When you are a writer trying to improve your craft, the learning never really ends — even if the formal education does. However, with these 12 writing websites, you can improve your craft without even leaving the comfort of your home.

If the idea of continual learning is overwhelming to you, make a list (try Trello!) and organize it by time for completion, and complete tasks based on the amount of spare time you have here and there. For example, a task could be reading an article on writing, organized with a fifteen-minute time frame. When you find a spare fifteen minutes, complete that task. Approaching your skill in this way will boost your productivity and rather than practice making perfect, you will be practicing perfectly indefinitely.

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Kristin Geiger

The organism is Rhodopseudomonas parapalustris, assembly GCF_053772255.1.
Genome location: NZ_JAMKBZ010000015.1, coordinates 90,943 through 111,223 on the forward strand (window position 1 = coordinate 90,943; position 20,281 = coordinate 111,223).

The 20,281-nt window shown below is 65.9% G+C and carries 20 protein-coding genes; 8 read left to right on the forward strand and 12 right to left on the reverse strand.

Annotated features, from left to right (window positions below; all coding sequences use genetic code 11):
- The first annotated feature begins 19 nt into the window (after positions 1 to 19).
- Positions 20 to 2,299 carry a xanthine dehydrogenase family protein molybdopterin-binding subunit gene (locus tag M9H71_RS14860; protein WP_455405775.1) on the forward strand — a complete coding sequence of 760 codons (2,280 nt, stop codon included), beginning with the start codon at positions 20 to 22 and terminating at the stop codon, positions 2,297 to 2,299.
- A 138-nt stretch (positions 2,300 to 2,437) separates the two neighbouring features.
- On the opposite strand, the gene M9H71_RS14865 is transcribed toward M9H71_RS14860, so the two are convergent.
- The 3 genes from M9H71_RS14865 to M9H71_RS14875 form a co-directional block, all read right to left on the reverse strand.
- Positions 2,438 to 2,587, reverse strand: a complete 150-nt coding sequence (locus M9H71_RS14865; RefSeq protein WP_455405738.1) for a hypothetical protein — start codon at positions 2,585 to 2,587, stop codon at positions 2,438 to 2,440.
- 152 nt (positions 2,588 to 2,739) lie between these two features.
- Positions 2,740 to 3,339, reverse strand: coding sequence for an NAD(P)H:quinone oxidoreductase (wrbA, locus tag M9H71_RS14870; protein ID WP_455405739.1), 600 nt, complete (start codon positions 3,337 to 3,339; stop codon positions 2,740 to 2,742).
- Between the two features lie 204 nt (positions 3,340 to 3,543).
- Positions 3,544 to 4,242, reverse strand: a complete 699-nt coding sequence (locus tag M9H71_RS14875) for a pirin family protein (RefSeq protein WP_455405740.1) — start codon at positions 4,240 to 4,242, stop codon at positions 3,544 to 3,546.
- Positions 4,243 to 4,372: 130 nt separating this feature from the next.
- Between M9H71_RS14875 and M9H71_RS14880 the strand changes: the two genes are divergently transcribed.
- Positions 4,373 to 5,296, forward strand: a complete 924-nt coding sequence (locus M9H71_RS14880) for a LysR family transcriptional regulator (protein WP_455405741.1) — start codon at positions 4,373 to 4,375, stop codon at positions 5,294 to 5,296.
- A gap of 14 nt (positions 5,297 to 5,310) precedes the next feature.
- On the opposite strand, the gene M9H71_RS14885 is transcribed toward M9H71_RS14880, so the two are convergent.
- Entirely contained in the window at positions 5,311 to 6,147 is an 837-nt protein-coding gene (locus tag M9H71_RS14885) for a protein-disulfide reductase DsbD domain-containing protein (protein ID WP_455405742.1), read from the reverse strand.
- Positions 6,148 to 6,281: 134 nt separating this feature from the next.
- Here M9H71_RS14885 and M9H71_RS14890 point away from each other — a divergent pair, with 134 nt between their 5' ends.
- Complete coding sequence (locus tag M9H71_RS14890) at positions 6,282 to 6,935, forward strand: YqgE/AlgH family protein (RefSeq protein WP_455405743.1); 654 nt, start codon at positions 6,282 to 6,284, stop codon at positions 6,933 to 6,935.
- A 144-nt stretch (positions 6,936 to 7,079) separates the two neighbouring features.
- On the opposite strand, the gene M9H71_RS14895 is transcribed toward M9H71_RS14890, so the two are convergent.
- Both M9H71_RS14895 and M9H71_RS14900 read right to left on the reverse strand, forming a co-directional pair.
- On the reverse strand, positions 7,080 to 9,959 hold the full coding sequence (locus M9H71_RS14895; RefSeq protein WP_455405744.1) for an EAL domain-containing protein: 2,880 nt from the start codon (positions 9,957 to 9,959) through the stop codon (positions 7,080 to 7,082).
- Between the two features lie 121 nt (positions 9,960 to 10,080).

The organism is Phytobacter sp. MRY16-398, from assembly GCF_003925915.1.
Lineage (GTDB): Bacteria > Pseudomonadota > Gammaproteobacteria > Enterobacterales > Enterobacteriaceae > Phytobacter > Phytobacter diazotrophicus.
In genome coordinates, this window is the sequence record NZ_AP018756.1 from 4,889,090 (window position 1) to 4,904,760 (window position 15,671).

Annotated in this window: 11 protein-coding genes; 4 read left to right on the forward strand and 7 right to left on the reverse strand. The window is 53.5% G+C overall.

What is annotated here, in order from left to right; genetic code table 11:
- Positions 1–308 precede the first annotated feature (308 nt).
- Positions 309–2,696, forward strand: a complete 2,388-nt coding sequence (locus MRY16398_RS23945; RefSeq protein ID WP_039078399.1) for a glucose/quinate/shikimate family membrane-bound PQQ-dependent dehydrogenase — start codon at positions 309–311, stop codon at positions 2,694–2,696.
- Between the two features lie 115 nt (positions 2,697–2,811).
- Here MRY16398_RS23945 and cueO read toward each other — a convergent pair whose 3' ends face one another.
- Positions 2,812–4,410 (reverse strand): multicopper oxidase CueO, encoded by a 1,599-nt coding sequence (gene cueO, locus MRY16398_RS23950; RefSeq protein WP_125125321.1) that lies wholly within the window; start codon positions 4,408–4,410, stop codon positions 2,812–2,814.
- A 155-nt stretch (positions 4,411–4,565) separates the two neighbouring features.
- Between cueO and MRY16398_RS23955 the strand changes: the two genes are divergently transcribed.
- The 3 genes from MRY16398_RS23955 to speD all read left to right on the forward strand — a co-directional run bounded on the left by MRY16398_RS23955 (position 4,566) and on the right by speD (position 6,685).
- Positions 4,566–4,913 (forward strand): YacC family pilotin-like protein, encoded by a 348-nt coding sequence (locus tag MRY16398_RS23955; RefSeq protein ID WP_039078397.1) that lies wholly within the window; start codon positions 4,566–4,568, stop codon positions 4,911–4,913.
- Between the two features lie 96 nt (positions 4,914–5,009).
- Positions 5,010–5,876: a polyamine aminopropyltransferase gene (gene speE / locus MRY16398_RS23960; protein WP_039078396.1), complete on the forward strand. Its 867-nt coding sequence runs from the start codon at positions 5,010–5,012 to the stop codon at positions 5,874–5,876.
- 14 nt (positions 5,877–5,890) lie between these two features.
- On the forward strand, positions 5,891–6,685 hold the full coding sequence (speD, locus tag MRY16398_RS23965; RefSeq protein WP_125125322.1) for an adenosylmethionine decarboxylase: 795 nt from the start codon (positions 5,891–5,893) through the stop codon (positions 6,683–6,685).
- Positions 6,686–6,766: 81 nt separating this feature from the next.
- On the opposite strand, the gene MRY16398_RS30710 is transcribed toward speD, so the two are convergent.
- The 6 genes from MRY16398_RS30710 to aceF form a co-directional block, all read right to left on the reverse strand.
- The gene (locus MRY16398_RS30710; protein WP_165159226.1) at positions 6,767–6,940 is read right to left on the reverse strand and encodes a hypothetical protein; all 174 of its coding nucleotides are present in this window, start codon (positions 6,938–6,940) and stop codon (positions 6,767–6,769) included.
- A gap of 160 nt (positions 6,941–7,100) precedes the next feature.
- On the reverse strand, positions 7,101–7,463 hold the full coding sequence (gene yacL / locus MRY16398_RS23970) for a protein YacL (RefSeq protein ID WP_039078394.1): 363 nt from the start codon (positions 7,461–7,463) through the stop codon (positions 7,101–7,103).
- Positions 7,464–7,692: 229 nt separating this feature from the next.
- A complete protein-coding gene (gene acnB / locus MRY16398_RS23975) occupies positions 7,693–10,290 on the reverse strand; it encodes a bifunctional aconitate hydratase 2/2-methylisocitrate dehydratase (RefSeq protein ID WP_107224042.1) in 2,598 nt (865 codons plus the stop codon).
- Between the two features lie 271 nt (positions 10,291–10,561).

A museum professional by day, freelance writer by night, and hobbyist in between, Kristin has a breadth of experience in many areas, but primarily she is interested in writing and reading about history, literature, and career development, especially helping others realize their freelance writing dreams. Kristin, who is always looking for the story in every situation throughout her day, researches and writes object descriptions for a living, and has published short stories, blog articles, and web content, and in the future, she would like to be a historical romance novelist.